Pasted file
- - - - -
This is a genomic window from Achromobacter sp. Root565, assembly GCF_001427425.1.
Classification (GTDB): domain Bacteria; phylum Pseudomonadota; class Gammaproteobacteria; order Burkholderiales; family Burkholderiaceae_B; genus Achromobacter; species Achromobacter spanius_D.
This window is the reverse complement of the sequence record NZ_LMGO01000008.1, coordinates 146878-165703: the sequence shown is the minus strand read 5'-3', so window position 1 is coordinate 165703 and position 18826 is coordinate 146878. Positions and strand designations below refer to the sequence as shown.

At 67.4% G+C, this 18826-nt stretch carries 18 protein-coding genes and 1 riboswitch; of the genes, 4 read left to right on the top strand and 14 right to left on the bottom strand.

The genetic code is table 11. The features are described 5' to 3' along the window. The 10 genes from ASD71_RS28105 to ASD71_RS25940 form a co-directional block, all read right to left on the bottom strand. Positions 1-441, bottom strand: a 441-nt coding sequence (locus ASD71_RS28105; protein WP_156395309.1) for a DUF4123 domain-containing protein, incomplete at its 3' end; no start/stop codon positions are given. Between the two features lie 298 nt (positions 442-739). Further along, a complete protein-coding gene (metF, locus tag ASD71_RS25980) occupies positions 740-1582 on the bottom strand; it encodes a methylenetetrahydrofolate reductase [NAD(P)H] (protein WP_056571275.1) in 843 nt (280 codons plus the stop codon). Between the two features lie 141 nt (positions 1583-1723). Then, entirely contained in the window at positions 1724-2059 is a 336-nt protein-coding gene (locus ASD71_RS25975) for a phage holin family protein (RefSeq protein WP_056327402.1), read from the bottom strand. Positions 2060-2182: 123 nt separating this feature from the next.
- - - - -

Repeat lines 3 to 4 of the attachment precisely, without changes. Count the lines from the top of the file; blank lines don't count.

This window is the reverse complement of the sequence record NZ_LMGO01000008.1, coordinates 146878-165703: the sequence shown is the minus strand read 5'-3', so window position 1 is coordinate 165703 and position 18826 is coordinate 146878. Positions and strand designations below refer to the sequence as shown.

At 67.4% G+C, this 18826-nt stretch carries 18 protein-coding genes and 1 riboswitch; of the genes, 4 read left to right on the top strand and 14 right to left on the bottom strand.